I recently bought and read this book convinced it was a recent work. As it turns out it is a recent translation of an original published in the early nineties and my notion was surely enforced by the number of recent books on the same "theme" namely the apparently novel revelation that the greater part of our mental activity is not directly accessible to our consciousness! This is the bottom line of such instant best-sellers as "Subliminal: How Your Unconscious Mind Rules Your Behavior" by Leonard Mlodinow, "The Power of Habit: Why We Do What We Do in Life and Business" by Charles Duhigg, Jonah Lehrer's "Imagine: How Creativity Works" and, perhaps to a less extent, "Ignorance: How It Drives Science" by Stuart Firestein! There is clearly some trend here as James Atlas underscored it in a recent opinion column of the NYTs where he labelled these "Can't-Help-Yourself" books. That may be a bit harsh but what I find more intriguing is that all of these people appear genuinely surprised by a finding that is over 100 years old harking back to Sigmund Freud who made his fame by plunging psychology into the depths of the unconscious. Remember? In any case Tor Norretranders appears to have had one hand and a couple of decades on all these noveau retro-sensationalists and his book is a worthy read even if long and often repetitive. He covers an impressive amount of research covering the last quarter of the 20th century and manages to tie it together though the devices he introduces for the purpose are shallow and mostly misapplied. The first is the word "exformation" which is meant to designate the information that is discarded by a physical system, a correlate of Brilloin's Negentropy which was meant to label successfully eliminated entropy. Unfortunately for both it is quite self-defeating to try to define a system in terms of something that it no longer contains. The same can be said about his revival of that old William James' canard, the distinction between the I (conscious) and the Me (unconscious). Norretranders uses and abuses it to the point that these two sound more like an old married couple bickering about who is in control! Even Freud showed a bit more finesse introducing a distinction between the Ego, the Id AND the SuperEgo! Finally, his appropriation of the User Illusion, a term from software engineering, quickly fizzles maybe because the author did not really know what to do with it. Still most of the many subjects he addresses remain interesting as one can gather from this new wave of writing on the subject though my guess is that these people should have read Norretranders before they penned their own versions of his material. In spite of the problems I list the book is worth the effort or I would not have finished it.

In full disclosure I should point out that, in the middle of reading "The User Illusion" I recalled, from a particularly memorable anecdote it tells, that I have met the author -- in fact had lunch with him -- long time ago, during the first Workshop on Artificial Life in Los Alamos in 1987 or so. What little I remember of my interaction with him left me a positive impression which probably propelled my reading beyond the annoyances I describe. I recall that most of the scientists did not payed much attention to him but were quite impressed with the fact that James Gleick was also attending and he was using an intriguing new device that was to be later named a "laptop computer". Given that Gleick just published "The Information" which, again, appears to cover most of the same terrain, I can't help feel a bit more admiring of Norretranders! Unfortunately neither he nor Gleick seem to realize that the scientific notion of Information is, by itself, quite uninformative! They are not alone in this...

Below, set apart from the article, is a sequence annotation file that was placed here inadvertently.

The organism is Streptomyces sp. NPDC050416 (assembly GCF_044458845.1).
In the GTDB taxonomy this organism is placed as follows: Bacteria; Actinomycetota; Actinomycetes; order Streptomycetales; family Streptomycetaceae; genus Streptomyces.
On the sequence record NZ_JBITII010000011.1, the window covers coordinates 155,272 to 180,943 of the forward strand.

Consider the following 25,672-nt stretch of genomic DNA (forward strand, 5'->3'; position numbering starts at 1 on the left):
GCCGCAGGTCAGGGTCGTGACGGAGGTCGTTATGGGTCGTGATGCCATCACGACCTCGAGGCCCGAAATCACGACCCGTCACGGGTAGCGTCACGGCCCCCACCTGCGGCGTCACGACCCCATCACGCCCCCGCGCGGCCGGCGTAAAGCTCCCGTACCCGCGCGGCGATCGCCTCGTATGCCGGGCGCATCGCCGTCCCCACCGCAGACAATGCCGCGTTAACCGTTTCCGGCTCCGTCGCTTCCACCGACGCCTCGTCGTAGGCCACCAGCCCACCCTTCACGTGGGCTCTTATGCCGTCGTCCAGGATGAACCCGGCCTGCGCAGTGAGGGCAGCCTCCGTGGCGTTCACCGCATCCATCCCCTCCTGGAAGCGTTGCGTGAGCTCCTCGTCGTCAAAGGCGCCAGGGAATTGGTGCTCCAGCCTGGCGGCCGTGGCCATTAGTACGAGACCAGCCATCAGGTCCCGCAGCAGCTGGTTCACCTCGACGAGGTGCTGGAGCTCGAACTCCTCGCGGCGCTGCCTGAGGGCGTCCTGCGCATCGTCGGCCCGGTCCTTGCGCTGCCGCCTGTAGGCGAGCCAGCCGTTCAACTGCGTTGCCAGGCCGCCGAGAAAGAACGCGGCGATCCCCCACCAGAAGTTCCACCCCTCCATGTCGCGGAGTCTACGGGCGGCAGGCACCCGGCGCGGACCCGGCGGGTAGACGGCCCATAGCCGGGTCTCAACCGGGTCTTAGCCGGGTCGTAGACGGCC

Ironfire
Absolutely outlook-changing for me. Having worked most of my life as a physicist, I could manage the basis of what goes on in this book (some may have trouble). I came away with a newly-integrated understanding of things.
Alsalar
The author (actually, the author & translator) did an excellent job explaining concepts in this book. I ordered the paperback but realized that this was going to be a keeper so I ordered the hardback copy. I'll give the paperback to someone who will enjoy the topics as a gift. I highly recommend this book because it is written in plain language and not full of academic bloat, although one could use this as a reference for academic reports or papers.
Gaudiker
This book should be used as educational resource material as early as it can be appreciated.... I'm almost certain that very few that have this kind of responsibility would agree with me, since it would overturn so much of the current mythology of the "I/Me".. As a species that has adopted a sort of self destructive brinkmanship as its culture, based on a simple misunderstanding of the nature of our cognitive processes, we could stand a little help with a reassessment of both where our strengths and weaknesses lie in how what we call the "I/Me" actually works...

The author has done an excellent job bringing to our attention both the miraculous and deceptive nature of perception and shows many examples of how to begin an examination of these issues for ones self, if so inclined...
Raniconne
Great book if you are trying to understand what you are without woo.
Cildorais
First, I must agree that the first hundred pages are tough going and the last chapters may get too metaphysical, but the central theme of the book that our brain presents us with a user interface much like a computer does -- delayed in time, compressed, summarized, edited, incomplete -- has not been discounted in the ten years since the book was written. In fact, more and more experiments reveal the truth of this view. In a December 2001 Nature letter (Nature 414, 302 - 305, Illusory perceptions of space and time preserve cross-saccadic perceptual continuity), another experiment showing that our unconscious gives us delayed and edited information confirms that we exist in a User Illusion. Many of our behaviors, phobias, neuroses, psychoses, and human interactions can be analyzed in terms of this powerful illusion. And learning to understand and program our unconscious is the purpose of life.
If you have consciousness, you need to understand how it works. Reading this changed everything.